Evidence for vaccine protection.
Good news for science and humanity.
11th November 2020:
Since the start of the Covid-19 pandemic, scientists have been working on a vaccine, an intervention thought by many to be the most important means for bringing the infection under control. Few can argue with this as we currently anguish over 50 million cases of infection, 1.26 million deaths and a severe slowdown on global economic activity. It has resulted in the worst recession in 300 years, affected lives and livelihoods (double jeopardy) – one in 10 unemployed. Economic inequality has widened, is getting worse and disproportionately affects those already deprived and vulnerable.
On November 9th a press release reported encouraging preliminary results from efficacy trials of a Covid-19 vaccine developed by a German company (BioNTech) and the US pharmaceutical company Pfizer. The headline is that the vaccine, tested in more than 40,000 volunteers, prevented Covid-19 infection in more than 90% of those immunised. It is an interim analysis meaning that the trial is not finished, but the code was broken after 64 Covid-19 infections had been documented; 59 of these occurred in the volunteers who did not receive 2 doses of vaccine given about 4 weeks apart. Although details from a peer-reviewed scientific article will not be published for several weeks or longer, these results do suggest a breakthrough. For the first time we have evidence that immune responses to the spike protein of Covid-19 are protective. Almost all other vaccines currently being developed are based on this rationale. This is a huge step forward but of course these results need to be interpreted with the caution merited by the limited amount of information that is available. Given such relatively small numbers, we need much more data on the safety of the vaccine.
Aside from safety data, other key issues include:
- does the vaccine affect transmission within populations (indirect, community or ‘herd’ protection), or only the person who is immunised?
- how long does the protection last?
- how do variables such as age, gender, ethnicity, economic status. geography, climate, prior health status (co-morbidities) affect the outcome of immunisation?
- will further booster doses be needed?
To consider the first of these bullet points, the strategies for rolling out immunisation would be very different depending on whether the vaccine, in addition to protecting the immunised individual, also interrupts transmission of the virus. The reality is that we will not have answers to this key question for a long time because the current trials (this also applies to other vaccines in development) do not evaluate the impact of the vaccine on the community (herd immunity). Therefore, when the roll-out of the vaccine occurs, the approach will be based on protection of the most vulnerable, front-line workers etc. If later evidence indicates that the vaccine stops spread of the virus, then the strategy might preferentially target those who spread the disease, even if these “spreaders” are themselves not prone to get severe disease.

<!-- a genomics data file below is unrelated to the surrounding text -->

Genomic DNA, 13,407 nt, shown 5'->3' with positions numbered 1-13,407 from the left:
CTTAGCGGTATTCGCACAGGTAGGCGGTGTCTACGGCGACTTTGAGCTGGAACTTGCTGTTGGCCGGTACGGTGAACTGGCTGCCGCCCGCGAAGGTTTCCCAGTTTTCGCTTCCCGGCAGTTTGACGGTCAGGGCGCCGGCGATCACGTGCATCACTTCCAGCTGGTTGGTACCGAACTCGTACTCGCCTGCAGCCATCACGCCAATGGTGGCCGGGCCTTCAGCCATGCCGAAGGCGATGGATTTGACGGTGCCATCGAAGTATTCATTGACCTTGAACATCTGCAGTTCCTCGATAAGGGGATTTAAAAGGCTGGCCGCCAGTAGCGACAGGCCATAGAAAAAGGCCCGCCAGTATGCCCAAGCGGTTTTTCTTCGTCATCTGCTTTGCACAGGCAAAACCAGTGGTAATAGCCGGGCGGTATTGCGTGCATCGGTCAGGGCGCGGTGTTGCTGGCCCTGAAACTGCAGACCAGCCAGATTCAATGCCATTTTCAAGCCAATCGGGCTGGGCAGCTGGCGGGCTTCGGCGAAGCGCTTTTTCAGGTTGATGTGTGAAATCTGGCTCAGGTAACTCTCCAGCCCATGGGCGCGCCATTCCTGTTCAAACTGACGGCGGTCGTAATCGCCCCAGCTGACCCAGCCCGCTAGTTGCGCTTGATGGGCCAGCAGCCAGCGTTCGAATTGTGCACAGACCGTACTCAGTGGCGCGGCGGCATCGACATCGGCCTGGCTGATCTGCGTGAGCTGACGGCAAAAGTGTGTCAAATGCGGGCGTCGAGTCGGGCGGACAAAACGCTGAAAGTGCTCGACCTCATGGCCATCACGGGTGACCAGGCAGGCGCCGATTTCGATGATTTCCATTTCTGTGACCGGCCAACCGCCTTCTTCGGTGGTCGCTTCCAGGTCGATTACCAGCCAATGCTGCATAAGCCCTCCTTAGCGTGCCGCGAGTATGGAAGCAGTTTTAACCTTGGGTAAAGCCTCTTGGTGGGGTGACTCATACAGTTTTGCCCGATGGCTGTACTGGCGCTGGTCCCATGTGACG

One of the most exciting aspects of today’s news is that within less than a year, scientists have made significant progress in developing an effective vaccine. This was not a given and for many important microbes, progress on developing vaccines has stalled. For example, despite 40 years of relentless and hugely costly investment, there have been no breakthroughs in research and development of vaccines to prevent the Human Immunodeficiency Virus (HIV).
It is extremely important too that the Pfizer-BioNTech vaccine provides proof of concept of a new vaccine technology using RNA (see textbox below).
The results from Pfizer-BioNTech offer encouragement to others who are using this or similar methods to induce immunity via the Covid-19 Spike protein. Indeed, breaking news today (November 11th) indicates that Russian scientists have obtained similar levels of protection for their Sputnik V vaccine. After 20 confirmed cases, 18 Covid-19 infections occurred in those who did not receive the vaccine, an estimated efficacy of 92%, similar to that of the Pfizer-BioNTech vaccine, although in a trial of fewer persons. In the coming weeks, it is certain that the results of more trials, including the Oxford-AstraZeneca vaccine, will be announced.
This makes for optimism that we may have a spring in our step by summer as we face further weeks of restrictions and the prospect of a not-so-merry Christmas.
Copyright Richard Moxon 11.11.20
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